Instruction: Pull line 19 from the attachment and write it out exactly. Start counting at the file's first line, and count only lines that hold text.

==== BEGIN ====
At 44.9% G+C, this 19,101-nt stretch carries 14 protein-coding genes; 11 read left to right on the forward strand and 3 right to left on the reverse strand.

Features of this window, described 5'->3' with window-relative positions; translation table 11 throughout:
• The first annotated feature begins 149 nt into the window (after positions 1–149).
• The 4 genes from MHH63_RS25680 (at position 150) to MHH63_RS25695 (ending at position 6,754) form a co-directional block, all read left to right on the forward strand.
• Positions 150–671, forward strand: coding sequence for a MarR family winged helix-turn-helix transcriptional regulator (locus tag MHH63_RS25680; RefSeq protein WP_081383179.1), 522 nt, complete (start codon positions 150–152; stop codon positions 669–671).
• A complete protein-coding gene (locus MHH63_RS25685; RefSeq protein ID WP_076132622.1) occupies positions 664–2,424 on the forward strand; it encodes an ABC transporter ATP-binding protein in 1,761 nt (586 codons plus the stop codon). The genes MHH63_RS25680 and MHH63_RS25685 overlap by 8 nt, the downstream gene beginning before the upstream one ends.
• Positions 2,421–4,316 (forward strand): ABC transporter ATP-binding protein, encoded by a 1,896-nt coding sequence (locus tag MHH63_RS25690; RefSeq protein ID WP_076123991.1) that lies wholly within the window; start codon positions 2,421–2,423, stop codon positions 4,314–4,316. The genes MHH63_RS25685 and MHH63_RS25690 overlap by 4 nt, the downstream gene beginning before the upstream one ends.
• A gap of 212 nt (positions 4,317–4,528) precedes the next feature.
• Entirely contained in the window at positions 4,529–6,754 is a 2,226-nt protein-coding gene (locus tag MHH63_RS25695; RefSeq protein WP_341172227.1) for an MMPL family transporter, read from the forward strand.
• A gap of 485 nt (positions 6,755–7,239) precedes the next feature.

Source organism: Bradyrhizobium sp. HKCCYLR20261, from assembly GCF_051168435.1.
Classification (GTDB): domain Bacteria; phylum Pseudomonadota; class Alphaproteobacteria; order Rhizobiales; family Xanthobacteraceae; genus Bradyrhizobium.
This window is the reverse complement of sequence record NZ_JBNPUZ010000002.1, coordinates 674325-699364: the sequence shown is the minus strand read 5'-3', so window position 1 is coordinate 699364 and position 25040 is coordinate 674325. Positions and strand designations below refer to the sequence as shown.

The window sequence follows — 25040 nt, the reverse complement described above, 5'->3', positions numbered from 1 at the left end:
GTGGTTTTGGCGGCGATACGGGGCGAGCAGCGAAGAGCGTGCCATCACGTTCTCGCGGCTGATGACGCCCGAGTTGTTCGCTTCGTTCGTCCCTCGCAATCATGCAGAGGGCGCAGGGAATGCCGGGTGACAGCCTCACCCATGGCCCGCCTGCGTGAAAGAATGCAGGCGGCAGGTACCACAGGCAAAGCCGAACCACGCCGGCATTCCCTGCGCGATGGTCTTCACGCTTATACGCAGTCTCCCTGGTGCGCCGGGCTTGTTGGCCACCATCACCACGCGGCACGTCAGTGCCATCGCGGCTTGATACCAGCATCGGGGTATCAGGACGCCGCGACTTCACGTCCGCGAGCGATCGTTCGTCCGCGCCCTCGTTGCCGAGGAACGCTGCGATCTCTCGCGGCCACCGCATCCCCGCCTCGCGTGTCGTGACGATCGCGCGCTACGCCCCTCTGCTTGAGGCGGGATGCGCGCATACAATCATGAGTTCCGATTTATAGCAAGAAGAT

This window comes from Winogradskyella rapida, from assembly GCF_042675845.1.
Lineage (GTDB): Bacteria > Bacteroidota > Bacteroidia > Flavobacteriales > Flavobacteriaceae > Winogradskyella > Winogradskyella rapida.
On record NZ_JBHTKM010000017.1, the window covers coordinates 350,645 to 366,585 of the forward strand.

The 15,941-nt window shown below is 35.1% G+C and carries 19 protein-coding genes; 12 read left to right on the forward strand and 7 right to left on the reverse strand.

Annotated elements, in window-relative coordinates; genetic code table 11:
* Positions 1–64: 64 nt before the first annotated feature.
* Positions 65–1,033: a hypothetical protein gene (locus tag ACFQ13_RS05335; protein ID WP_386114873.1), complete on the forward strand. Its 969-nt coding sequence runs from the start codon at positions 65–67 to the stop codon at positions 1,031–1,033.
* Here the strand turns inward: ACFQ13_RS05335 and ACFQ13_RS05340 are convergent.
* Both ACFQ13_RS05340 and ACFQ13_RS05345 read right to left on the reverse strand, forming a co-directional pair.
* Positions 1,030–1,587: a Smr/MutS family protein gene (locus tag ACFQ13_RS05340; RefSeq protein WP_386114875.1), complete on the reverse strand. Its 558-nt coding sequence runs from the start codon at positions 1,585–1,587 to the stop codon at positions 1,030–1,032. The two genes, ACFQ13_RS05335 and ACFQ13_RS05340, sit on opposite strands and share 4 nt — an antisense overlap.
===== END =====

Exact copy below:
The 15,941-nt window shown below is 35.1% G+C and carries 19 protein-coding genes; 12 read left to right on the forward strand and 7 right to left on the reverse strand.